*Name:
*Comment:
*Email:
Related Image:
Obese Teens Face Higher Risk for Kidney Disease: Study 
(Date:6/27/2016)... ... June 27, 2016 , ... "FCPX editors can now ... of Final Cut Pro X," said Christina Austin - CEO of Pixel Film Studios. ... Final Cut Pro X users can now reveal the media of their split ...
(Date:6/27/2016)... ... June 27, 2016 , ... A revolution is ... emergency ambulance transport experience for the millions of people who require these medical ... the taxi industry through the use of technology. Now, SmartEMS has put forth ...
(Date:6/26/2016)... ... June 26, 2016 , ... On June 10-11, 2016, A ... 2016 Cereal Festival and World’s Longest Breakfast Table in Battle Creek, MI, where the ... history as home to some of the world’s leading providers of cereal and other ...
(Date:6/26/2016)... ... , ... Brent Kasmer, a legally blind and certified personal trainer is helping to develop a ... fitness app plans to fix the two major problems leading the fitness industry today:, ... type program , They don’t eliminate all the reasons people quit their exercise ...
(Date:6/25/2016)... ... , ... Austin residents seeking Mohs surgery services, can now turn to Dr. ... Russell Peckham for medical and surgical dermatology. , Dr. Dorsey brings specialization to include ... in Mohs Micrographic Surgery completed by Dr. Dorsey was under the direction of Glenn ...
Breaking Medicine News(10 mins):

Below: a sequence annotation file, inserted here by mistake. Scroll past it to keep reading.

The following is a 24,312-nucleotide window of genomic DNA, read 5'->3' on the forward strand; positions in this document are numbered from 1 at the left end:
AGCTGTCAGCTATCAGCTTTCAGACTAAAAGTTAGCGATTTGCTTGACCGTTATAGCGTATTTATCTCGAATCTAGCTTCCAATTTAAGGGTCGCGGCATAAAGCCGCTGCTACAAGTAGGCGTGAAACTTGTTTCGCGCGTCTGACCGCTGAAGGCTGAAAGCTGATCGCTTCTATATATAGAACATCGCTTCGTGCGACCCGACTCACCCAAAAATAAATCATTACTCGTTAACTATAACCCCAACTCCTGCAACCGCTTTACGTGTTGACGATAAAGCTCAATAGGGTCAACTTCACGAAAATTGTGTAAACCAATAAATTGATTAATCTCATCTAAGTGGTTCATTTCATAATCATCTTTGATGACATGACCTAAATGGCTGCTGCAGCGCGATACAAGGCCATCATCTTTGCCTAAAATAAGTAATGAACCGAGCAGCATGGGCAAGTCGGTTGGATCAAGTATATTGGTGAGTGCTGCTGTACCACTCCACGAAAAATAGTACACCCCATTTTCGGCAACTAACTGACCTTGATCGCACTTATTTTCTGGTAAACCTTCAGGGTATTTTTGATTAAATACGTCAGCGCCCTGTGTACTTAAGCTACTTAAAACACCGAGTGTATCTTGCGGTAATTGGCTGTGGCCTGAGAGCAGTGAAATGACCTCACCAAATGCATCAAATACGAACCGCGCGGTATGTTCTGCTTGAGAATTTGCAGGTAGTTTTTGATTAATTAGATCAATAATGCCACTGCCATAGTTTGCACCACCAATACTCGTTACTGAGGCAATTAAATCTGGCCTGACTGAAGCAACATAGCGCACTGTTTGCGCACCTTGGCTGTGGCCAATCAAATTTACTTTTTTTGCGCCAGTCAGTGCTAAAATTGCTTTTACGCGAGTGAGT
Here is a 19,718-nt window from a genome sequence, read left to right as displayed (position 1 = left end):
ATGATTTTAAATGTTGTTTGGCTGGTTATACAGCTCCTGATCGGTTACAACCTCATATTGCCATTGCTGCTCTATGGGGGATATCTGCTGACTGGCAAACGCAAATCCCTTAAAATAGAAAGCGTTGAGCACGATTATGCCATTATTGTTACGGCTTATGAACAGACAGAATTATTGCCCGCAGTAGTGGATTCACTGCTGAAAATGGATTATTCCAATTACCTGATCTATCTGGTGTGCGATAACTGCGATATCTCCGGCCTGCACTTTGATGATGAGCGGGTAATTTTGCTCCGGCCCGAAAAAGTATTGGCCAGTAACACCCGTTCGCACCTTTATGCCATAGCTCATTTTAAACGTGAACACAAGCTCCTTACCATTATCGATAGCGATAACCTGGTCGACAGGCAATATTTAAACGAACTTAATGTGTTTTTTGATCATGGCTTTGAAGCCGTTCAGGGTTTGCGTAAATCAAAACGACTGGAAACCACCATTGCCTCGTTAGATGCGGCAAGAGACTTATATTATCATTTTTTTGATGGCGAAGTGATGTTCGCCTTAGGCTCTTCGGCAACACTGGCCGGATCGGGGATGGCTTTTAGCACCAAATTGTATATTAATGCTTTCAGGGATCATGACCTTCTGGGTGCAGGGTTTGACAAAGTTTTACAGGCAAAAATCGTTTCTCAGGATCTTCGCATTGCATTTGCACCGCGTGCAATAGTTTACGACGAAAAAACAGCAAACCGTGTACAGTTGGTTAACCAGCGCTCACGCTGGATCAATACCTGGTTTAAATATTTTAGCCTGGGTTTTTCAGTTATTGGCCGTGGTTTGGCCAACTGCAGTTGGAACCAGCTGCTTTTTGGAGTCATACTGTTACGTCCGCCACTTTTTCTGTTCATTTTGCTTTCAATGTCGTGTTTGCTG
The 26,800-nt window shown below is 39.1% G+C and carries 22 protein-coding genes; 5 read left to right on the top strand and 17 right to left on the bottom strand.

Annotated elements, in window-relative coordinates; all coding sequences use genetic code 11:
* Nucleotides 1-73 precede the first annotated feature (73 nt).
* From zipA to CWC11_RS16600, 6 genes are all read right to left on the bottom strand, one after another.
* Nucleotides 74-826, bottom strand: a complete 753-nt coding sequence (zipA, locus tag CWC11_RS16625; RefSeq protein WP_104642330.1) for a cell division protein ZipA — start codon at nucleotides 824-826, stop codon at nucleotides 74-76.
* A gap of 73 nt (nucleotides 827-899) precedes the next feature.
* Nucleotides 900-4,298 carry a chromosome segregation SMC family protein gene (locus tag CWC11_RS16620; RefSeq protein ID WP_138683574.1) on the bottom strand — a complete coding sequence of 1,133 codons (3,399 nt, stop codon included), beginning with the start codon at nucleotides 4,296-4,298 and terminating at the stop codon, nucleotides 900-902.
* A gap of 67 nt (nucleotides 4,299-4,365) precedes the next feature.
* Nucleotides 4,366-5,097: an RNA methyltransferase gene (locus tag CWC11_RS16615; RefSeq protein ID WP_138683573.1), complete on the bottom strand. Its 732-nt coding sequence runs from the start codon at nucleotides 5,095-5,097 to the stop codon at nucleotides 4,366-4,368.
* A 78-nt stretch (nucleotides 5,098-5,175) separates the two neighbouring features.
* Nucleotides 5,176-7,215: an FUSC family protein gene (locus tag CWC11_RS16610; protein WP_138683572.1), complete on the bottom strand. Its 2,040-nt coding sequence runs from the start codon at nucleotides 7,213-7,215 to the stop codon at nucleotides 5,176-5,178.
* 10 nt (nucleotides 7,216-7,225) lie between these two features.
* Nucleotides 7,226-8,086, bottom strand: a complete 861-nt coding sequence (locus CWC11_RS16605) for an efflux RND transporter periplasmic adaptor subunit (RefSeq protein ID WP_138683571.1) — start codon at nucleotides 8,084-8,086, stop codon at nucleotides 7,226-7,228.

(Date:6/24/2016)... 2016   Bay Area Lyme Foundation , ... Center for Tick Borne Illness , Harvard Medical ... Hacking Medicine, University of California, Berkeley, and the ... five finalists of Lyme Innovation , the ... 100 scientists, clinicians, researchers, entrepreneurs, and investors from ...
(Date:6/24/2016)... June 24, 2016 The Academy of Managed ... recommendations that would allow biopharmaceutical companies to more ... that make formulary and coverage decisions, a move that ... new medicines. The recommendations address restrictions in ... on the drug label, a prohibition that hinders decision ...
(Date:6/24/2016)... 24, 2016 Research and Markets has ... Companion Diagnostic Tests" report to their offering. ... Diagnostics The World Market for Companion Diagnostics ... diagnostics. Market analysis in the report includes the following: ... Vitro Diagnostic Kits) by Region (N. America, EU, ROW), 2015-2020 ...
Breaking Medicine Technology: